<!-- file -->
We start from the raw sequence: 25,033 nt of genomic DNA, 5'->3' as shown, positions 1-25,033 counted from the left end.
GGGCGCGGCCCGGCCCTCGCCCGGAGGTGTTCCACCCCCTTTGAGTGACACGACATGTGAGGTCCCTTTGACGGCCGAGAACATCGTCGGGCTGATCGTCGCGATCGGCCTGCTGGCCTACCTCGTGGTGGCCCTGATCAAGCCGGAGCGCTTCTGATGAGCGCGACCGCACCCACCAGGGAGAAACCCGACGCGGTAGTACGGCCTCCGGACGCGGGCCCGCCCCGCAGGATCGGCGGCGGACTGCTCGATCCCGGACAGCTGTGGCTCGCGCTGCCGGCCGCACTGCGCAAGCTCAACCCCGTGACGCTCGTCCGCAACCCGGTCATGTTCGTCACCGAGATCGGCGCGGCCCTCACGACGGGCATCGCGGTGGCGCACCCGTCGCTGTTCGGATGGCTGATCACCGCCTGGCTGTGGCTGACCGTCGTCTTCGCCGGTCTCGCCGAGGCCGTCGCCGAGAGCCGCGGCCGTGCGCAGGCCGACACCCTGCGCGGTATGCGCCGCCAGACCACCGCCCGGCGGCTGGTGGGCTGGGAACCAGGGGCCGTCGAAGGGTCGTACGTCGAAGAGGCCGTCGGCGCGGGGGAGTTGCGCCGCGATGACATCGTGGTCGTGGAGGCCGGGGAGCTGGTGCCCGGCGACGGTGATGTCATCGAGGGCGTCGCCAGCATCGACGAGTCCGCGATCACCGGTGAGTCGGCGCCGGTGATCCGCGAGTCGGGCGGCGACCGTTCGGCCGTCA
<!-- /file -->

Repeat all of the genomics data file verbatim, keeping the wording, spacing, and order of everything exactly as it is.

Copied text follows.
We start from the raw sequence: 25,033 nt of genomic DNA, 5'->3' as shown, positions 1-25,033 counted from the left end.
GGGCGCGGCCCGGCCCTCGCCCGGAGGTGTTCCACCCCCTTTGAGTGACACGACATGTGAGGTCCCTTTGACGGCCGAGAACATCGTCGGGCTGATCGTCGCGATCGGCCTGCTGGCCTACCTCGTGGTGGCCCTGATCAAGCCGGAGCGCTTCTGATGAGCGCGACCGCACCCACCAGGGAGAAACCCGACGCGGTAGTACGGCCTCCGGACGCGGGCCCGCCCCGCAGGATCGGCGGCGGACTGCTCGATCCCGGACAGCTGTGGCTCGCGCTGCCGGCCGCACTGCGCAAGCTCAACCCCGTGACGCTCGTCCGCAACCCGGTCATGTTCGTCACCGAGATCGGCGCGGCCCTCACGACGGGCATCGCGGTGGCGCACCCGTCGCTGTTCGGATGGCTGATCACCGCCTGGCTGTGGCTGACCGTCGTCTTCGCCGGTCTCGCCGAGGCCGTCGCCGAGAGCCGCGGCCGTGCGCAGGCCGACACCCTGCGCGGTATGCGCCGCCAGACCACCGCCCGGCGGCTGGTGGGCTGGGAACCAGGGGCCGTCGAAGGGTCGTACGTCGAAGAGGCCGTCGGCGCGGGGGAGTTGCGCCGCGATGACATCGTGGTCGTGGAGGCCGGGGAGCTGGTGCCCGGCGACGGTGATGTCATCGAGGGCGTCGCCAGCATCGACGAGTCCGCGATCACCGGTGAGTCGGCGCCGGTGATCCGCGAGTCGGGCGGCGACCGTTCGGCCGTCA